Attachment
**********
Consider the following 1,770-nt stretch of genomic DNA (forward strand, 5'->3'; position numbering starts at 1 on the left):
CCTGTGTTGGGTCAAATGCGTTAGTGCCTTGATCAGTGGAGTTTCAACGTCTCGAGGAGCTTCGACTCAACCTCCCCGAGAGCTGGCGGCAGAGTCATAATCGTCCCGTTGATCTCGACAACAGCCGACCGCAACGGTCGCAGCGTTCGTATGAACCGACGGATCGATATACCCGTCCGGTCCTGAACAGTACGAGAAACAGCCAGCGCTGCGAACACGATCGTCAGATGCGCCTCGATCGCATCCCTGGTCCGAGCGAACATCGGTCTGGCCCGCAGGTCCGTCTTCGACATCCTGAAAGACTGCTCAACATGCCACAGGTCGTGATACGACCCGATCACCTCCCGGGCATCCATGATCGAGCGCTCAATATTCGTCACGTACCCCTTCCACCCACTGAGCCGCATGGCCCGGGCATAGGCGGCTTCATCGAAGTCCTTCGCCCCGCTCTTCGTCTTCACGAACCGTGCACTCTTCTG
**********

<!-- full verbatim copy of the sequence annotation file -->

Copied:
Consider the following 1,770-nt stretch of genomic DNA (forward strand, 5'->3'; position numbering starts at 1 on the left):
CCTGTGTTGGGTCAAATGCGTTAGTGCCTTGATCAGTGGAGTTTCAACGTCTCGAGGAGCTTCGACTCAACCTCCCCGAGAGCTGGCGGCAGAGTCATAATCGTCCCGTTGATCTCGACAACAGCCGACCGCAACGGTCGCAGCGTTCGTATGAACCGACGGATCGATATACCCGTCCGGTCCTGAACAGTACGAGAAACAGCCAGCGCTGCGAACACGATCGTCAGATGCGCCTCGATCGCATCCCTGGTCCGAGCGAACATCGGTCTGGCCCGCAGGTCCGTCTTCGACATCCTGAAAGACTGCTCAACATGCCACAGGTCGTGATACGACCCGATCACCTCCCGGGCATCCATGATCGAGCGCTCAATATTCGTCACGTACCCCTTCCACCCACTGAGCCGCATGGCCCGGGCATAGGCGGCTTCATCGAAGTCCTTCGCCCCGCTCTTCGTCTTCACGAACCGTGCACTCTTCTG